KERA is a HUGE pita about changing things, and their “cut down on the amount of mail” comment is lame at best and ignorant at worst. My mother was a staunch supporter of KERA for many years, and she donated every time they had their “Annual” pledge drive (which, by the way, happens several times a year, so I’m not clear on how it’s an ANNUAL, rather than semi-annual, or quarterly, but whatever). In July, 2002, she pledged her usual amount (I don’t even remember what level it was, but it was above the “free British Comedy mug” level). At the end of July, she had a medical episode related to her vascular disease and was rendered unconscious for several weeks. During that time, the bill arrived, and as her caretaker, having invoked Power of Attorney as she’d set forth years earlier for just such emergencies, I contacted KERA and provided them with the required documentation, and asked that her pledge be canceled since she was in hospice care, and even in the event of a recovery, her medical expenses would necessitate elimination of all extra bills. I was told that they would cancel the pledge, with their thanks for her previous support. In September of that year, she died. For a year, I got monthly demands from them for the pledged amount. I also got begging letters for additional pledges. I returned the first few, marked DECEASED, RETURN TO SENDER. Then I started adding REMOVE FROM MAILING LIST, SHE IS DEAD YOU MORONS. I even went so far as to return as much junk as possible in their envelope with no postage (forcing them to go pay the postage to pick it up), along with a note to remove her name because she was dead. Over a year later, after I had moved to a new address, having sold her house 15 months after her death, I started getting letters from them for her, AT THE NEW ADDRESS, which I didn’t have until after she died. I sent letter after letter, emails, certified letters. NOTHING worked. Finally, a family member, who works for the local office of one of the largest law firms in the world, wrote a letter to them, including a copy of the death certificate, and the final notice of execution of the will from the county clerk’s office, telling them that their continued refusal to remove her from their mailing list and repeated efforts to collect on a pledge that had been canceled amounted to harassment and was causing emotional distress to her only surviving child, and to cease and desist IMMEDIATELY. That finally got her off the mailing list, but it took over 2 years, and a letter from a law firm (albeit NOT a lawyer) to stop it.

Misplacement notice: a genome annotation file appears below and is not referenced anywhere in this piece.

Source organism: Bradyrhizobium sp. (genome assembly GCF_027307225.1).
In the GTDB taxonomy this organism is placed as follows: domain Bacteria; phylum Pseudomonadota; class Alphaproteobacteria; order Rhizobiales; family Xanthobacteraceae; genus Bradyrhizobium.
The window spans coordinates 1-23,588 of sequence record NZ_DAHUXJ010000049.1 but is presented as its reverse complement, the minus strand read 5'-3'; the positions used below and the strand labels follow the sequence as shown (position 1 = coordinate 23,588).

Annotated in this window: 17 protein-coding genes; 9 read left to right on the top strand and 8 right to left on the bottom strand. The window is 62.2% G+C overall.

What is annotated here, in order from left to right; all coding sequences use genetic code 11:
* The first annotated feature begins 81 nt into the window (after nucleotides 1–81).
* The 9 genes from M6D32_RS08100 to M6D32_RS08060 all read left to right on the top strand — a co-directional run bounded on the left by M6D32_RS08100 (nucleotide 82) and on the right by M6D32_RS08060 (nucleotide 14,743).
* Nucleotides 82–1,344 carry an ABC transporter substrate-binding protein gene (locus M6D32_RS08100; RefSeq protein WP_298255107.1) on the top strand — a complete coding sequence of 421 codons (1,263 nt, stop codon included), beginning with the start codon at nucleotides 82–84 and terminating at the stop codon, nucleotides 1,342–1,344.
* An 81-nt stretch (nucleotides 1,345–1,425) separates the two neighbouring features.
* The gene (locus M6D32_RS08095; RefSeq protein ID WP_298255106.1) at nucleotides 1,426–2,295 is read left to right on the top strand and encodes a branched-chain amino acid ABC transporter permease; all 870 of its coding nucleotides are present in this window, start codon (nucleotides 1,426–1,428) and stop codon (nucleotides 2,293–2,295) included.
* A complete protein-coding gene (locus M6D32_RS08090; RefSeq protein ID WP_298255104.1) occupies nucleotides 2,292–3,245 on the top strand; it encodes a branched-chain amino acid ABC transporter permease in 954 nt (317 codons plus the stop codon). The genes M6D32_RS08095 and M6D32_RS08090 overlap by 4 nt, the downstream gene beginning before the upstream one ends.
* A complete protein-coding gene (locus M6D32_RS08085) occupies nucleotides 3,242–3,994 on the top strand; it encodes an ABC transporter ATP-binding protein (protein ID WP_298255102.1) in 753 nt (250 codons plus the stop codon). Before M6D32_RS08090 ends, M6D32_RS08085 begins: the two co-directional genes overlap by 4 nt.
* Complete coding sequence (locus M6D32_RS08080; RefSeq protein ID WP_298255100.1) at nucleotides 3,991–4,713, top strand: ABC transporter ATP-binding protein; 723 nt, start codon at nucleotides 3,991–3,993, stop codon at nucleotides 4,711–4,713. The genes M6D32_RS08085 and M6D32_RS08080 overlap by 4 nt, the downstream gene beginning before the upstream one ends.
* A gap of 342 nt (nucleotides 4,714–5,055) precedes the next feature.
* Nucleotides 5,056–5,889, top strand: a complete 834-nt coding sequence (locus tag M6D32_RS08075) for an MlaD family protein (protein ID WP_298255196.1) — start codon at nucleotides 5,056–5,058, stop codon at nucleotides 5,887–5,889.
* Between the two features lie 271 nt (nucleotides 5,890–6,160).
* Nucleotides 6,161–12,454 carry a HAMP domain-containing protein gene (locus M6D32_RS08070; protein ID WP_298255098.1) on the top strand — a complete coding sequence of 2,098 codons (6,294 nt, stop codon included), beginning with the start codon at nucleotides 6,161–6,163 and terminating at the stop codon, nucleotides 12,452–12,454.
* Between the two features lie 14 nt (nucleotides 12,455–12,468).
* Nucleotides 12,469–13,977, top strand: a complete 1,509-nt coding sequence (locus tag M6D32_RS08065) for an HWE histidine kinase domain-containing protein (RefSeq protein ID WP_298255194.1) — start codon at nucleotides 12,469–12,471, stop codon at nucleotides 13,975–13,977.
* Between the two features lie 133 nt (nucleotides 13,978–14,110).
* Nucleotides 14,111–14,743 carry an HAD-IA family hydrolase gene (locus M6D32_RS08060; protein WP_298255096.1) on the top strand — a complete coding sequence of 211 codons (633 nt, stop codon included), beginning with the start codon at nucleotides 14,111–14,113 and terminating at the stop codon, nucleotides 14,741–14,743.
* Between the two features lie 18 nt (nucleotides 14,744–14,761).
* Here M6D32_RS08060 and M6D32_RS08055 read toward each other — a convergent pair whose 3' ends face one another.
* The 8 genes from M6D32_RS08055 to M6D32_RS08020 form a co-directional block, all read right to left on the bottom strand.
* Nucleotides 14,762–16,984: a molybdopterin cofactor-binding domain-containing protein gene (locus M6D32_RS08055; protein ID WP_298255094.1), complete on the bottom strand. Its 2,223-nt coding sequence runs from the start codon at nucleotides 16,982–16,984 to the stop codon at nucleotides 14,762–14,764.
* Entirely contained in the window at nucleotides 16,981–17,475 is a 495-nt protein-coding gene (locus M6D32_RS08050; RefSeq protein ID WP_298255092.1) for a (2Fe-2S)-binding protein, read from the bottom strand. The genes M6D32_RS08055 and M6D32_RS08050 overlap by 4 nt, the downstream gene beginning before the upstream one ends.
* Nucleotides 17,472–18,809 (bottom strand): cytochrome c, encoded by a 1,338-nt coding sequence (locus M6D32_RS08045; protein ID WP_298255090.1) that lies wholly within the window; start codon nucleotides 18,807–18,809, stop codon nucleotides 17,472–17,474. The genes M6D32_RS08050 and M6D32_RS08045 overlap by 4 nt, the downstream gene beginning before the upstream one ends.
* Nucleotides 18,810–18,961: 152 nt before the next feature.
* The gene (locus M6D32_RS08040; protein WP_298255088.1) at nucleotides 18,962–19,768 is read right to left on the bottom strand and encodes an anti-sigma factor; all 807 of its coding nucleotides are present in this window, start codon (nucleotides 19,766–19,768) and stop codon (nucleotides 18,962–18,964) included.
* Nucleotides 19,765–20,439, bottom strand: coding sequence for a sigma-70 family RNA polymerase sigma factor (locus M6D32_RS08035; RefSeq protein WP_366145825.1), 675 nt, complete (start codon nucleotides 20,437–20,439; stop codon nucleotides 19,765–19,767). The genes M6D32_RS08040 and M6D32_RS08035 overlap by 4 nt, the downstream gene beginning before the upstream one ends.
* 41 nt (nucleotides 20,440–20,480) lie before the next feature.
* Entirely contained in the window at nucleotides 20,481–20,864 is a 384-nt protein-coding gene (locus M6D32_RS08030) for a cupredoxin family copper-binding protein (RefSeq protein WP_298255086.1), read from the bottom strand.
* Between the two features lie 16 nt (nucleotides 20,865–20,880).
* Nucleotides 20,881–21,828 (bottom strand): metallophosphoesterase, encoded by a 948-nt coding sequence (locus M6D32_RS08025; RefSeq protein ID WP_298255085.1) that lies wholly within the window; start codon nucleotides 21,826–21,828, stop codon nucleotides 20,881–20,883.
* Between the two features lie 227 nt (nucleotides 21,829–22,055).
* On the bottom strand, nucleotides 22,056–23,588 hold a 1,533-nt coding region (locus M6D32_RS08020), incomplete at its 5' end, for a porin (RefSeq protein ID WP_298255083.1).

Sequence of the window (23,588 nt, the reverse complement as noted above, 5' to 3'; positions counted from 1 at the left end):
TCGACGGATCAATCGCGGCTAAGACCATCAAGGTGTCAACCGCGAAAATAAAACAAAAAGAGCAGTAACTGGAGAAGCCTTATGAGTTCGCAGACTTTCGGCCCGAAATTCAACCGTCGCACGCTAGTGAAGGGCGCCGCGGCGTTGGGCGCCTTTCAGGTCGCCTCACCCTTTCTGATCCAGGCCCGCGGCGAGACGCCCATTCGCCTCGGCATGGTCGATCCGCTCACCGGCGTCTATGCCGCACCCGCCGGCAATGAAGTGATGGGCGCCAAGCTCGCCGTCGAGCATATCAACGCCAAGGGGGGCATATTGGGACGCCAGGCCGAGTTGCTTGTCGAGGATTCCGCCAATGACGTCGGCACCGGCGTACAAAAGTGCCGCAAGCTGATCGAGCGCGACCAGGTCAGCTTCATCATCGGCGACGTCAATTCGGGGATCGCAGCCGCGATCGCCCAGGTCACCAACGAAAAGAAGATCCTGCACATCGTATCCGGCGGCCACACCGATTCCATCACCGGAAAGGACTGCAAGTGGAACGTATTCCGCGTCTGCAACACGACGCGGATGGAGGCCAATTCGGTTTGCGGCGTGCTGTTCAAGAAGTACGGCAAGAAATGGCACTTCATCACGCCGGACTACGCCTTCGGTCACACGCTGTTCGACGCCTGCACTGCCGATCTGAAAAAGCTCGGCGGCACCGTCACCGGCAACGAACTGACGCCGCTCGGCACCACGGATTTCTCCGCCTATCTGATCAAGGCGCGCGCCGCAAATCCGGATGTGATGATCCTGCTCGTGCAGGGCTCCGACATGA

2. Sarah says: